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Fair Trade: Let's challenge the roots of corporate power

What do you think when you hear the words “fair trade”? A smiling coffee farmer? A cup shared with friends? Maybe you think of chocolate, or of an artisan bending over a handmade craft.

Those are common images of fair trade. But the reality is changing. Other products, including those grown on large-scale farms and plantations, are outpacing traditional fair trade products in market growth.

The face of fair trade has changed a lot since I founded Fair World Project 12 years ago. Fair trade certification now is big business.

In a new paper, we look at what that shift towards big business means–and how growing corporate consolidation in the food system changes what it means to "look for the label."

Because we believe in giving you actionable analysis to take into your lives and your communities, the paper concludes with some recommendations for change - what would it look like to have strong, human-centered certification standards? What kind of better buying practices could grocery stores, colleges and universities, and brands commit to for more fair supply chains?

Read the full report:

Executive summary:


The movement for fair trade has come a long way since the days of “look for the label” campaigns. Today, fair trade certification has become part of the mainstream discourse, enshrined in companies’ Corporate Social Responsibility Programs. Further, certifications have become a de facto benchmark for what’s fair–for pricing, baseline working conditions, and more.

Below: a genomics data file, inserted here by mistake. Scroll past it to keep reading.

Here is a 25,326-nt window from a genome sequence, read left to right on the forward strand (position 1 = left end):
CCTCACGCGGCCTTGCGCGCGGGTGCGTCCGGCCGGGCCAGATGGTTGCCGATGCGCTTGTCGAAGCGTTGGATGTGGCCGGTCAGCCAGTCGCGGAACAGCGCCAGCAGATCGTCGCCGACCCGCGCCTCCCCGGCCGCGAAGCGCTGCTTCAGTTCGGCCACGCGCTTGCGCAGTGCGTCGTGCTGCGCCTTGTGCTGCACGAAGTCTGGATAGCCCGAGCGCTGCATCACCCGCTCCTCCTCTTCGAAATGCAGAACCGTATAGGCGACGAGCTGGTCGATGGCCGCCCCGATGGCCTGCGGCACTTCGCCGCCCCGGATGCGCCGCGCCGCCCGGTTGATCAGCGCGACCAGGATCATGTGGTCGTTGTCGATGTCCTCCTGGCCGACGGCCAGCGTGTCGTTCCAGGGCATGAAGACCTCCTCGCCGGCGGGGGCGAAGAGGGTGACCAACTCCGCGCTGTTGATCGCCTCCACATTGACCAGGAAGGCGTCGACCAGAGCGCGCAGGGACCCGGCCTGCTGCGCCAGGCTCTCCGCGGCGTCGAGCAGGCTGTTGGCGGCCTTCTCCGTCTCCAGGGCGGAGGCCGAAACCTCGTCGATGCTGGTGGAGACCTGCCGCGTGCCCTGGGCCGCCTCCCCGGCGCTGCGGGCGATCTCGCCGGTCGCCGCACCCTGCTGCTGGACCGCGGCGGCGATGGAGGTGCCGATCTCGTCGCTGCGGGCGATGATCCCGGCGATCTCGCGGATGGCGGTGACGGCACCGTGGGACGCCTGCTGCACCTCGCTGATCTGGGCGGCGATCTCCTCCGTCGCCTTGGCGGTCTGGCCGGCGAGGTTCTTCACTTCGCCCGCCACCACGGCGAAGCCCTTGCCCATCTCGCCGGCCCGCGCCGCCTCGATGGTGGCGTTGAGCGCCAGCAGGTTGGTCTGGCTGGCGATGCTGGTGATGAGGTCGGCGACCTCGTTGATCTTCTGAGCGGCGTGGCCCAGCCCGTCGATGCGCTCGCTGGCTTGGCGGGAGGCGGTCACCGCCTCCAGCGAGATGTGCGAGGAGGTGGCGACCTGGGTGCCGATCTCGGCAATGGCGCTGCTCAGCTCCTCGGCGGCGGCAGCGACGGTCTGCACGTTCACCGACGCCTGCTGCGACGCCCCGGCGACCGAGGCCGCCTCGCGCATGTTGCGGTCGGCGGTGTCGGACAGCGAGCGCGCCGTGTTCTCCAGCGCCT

Yet more and more research and testimonies from the very people these labels are supposed to benefit are raising questions about the fundamentals of ethical labeling

While the common image of fair trade probably includes a smiling coffee farmer, the reality is fast changing. Other products, including those grown on large-scale farms and plantations, are outpacing traditional fair trade products in market growth.

This paper looks at the latest research on the impacts of ethical certification, as well as changes in the food system over the past decades, including increasing corporate consolidation, and the impacts that has had on attempts at market-driven change.

The paper concludes:

“Fair trade certification reveals the complications and inherent flaws of looking to a market-based, voluntary system to address the fundamental injustices of our food and trade systems that are built on 500 years of colonization and extractive capitalism. Without a deliberate effort to recognize the power dynamics inherent in these relationships, too often certification has helped replicate, and even reinforce, the dynamics between worker and boss, and between the so-called Global South (producers) and Global North (purchasers). The mechanics of exploitation rely on defining some people as expendable, putting their human rights and their humanity, below the goals of protecting profits and maintaining business as usual. Oppression based on race, gender, caste, national origin, and immigration status, to name just a few factors, helps to define these categories of marginalization. Adding more rules alone does not change the fundamental power dynamics.

This paper has focused on the flaws of certification, the critical weaknesses where well-intentioned programs are falling short, and even causing harm. Fundamental transformations are urgently needed to change our food, farming, trade, and economic systems to put food justice, racial justice, and climate justice at the center.”

Finally, the paper assembles recommendations for reforms of both certifications and better buying practices that could support the transformative change of the food system needed.